Ulcers and Acid Reflux: Answers to the Most Burning QuestionsHow Common Are Gastric Disorders?
One in 10 adults will suffer from ulcers at some point. And millions more will experience chronic heartburn (also known as acid or gastroesophageal reflux). "Locally, we see about 1,000 cases of peptic ulcers every year," explains Uniontown Gastroenterologist Dr. Frederick Ruthardt.
What Causes These Disorders?
Contrary to popular belief, heartburn is not caused by eating acidic foods. It's caused by gastroesophageal reflux, the backup of the stomach's contents into the lower esophagus, where the gastric acids produce a burning sensation.
And peptic ulcers are not caused by stress or anxiety, but by a bacteria called Helicobacter pylori (H-pylori) which infects the stomach and small intestine.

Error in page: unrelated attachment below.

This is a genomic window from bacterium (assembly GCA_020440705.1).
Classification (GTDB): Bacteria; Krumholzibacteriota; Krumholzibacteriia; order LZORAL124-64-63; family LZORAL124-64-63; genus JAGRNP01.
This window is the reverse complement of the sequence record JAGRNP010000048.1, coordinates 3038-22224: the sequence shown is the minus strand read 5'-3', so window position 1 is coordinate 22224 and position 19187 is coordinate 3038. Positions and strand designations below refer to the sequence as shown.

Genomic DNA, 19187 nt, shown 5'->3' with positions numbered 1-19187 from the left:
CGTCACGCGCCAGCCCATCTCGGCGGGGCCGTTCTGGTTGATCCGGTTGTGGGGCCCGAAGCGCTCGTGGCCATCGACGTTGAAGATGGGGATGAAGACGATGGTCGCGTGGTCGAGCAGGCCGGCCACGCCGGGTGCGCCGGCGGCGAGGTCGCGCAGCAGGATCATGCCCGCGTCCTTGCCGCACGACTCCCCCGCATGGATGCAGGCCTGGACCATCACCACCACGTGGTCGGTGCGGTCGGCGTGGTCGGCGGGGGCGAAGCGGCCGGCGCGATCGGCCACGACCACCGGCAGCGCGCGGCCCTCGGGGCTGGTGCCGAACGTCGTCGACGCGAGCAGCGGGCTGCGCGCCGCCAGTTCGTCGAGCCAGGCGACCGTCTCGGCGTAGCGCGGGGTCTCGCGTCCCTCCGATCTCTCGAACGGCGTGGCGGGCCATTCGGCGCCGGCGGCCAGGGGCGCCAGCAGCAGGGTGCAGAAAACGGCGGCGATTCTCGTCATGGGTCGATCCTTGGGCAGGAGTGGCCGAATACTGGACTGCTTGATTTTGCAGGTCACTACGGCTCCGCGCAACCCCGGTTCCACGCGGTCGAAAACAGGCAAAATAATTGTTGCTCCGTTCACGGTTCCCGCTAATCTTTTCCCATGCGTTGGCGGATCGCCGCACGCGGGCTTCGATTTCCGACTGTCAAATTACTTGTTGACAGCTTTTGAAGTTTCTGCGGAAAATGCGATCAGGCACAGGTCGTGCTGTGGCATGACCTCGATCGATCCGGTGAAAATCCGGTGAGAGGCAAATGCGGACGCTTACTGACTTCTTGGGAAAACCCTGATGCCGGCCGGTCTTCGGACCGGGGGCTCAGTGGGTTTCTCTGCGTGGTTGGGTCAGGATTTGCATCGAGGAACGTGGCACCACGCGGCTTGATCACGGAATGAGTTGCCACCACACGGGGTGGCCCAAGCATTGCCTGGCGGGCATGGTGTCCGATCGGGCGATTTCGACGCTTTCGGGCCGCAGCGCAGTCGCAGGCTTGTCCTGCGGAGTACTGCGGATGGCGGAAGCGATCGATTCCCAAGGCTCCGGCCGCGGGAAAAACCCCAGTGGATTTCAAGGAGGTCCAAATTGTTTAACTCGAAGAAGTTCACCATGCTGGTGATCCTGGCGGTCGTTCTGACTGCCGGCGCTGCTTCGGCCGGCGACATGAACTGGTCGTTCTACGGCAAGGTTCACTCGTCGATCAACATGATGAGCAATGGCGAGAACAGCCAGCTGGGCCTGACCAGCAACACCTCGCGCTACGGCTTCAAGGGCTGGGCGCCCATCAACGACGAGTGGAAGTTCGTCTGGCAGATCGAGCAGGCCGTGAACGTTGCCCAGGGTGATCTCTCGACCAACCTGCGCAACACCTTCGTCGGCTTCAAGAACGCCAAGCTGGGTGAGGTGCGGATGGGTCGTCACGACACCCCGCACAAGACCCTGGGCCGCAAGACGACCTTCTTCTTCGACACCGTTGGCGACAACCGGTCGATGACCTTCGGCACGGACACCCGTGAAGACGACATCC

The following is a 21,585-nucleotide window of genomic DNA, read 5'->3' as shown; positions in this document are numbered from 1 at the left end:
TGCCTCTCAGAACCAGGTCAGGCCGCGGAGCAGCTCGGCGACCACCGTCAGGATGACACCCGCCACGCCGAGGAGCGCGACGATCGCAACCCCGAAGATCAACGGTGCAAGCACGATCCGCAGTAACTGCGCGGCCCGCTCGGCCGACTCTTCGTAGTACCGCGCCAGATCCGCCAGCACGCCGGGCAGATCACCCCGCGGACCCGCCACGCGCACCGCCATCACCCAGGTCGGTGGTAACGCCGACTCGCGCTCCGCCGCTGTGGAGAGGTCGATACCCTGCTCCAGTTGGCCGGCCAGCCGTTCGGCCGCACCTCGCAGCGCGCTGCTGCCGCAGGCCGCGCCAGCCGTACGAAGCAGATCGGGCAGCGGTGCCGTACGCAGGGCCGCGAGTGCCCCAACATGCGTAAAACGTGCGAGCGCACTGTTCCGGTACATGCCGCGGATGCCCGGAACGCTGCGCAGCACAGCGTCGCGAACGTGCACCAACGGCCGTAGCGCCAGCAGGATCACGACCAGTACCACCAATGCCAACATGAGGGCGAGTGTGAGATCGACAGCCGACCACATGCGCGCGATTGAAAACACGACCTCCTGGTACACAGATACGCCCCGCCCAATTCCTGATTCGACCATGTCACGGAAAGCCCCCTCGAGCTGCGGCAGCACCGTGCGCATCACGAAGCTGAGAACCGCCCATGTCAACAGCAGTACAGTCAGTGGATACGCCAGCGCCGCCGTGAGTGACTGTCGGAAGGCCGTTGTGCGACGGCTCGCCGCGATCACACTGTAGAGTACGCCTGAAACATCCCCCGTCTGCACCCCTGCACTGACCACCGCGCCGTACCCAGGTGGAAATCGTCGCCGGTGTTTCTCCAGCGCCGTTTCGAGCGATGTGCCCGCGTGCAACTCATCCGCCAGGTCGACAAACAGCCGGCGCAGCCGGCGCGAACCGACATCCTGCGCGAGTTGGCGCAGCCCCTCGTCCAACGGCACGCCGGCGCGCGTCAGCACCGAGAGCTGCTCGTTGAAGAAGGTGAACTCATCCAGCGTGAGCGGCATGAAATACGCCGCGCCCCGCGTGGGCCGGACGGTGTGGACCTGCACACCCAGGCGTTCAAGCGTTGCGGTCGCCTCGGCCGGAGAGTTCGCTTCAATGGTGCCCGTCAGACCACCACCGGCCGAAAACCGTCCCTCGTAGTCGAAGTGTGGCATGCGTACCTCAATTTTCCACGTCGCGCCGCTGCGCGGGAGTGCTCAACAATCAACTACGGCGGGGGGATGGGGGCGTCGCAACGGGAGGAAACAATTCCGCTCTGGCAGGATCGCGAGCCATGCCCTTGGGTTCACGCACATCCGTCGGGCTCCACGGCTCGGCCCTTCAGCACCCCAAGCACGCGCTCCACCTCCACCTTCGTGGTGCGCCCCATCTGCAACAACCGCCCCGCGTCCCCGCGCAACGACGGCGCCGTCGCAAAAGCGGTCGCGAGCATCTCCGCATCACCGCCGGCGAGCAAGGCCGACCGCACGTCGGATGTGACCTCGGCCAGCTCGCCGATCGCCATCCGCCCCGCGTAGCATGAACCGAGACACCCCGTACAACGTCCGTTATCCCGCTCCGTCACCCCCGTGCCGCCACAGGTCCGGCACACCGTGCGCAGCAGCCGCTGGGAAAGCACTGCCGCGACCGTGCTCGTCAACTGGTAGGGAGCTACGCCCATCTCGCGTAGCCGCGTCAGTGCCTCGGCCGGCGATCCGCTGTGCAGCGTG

What's the Best Course of Treatment?
"First, get a diagnosis from your doctor," explains Dr. Ruthardt. "Many different disorders can cause very similar symptoms."
If you're diagnosed with reflux, over-the-counter medications like Pepcid‚ Zantac‚ and Tagamet‚ are usually the first course of action. "The active ingredients in these products are different, but they all do the same thing: cut down on acid," says Dr. Ruthardt.
If Helicobacter pylori is the culprit, antibiotics will be prescribed. "If you've experienced more than two severe episodes of heartburn or stomach pain in one week, call your doctor," advises Dr. Ruthardt. "Besides reflux and ulcers, there are many other conditions that require treatment, and only through testing can we pinpoint the problem." Return to LEARN MORE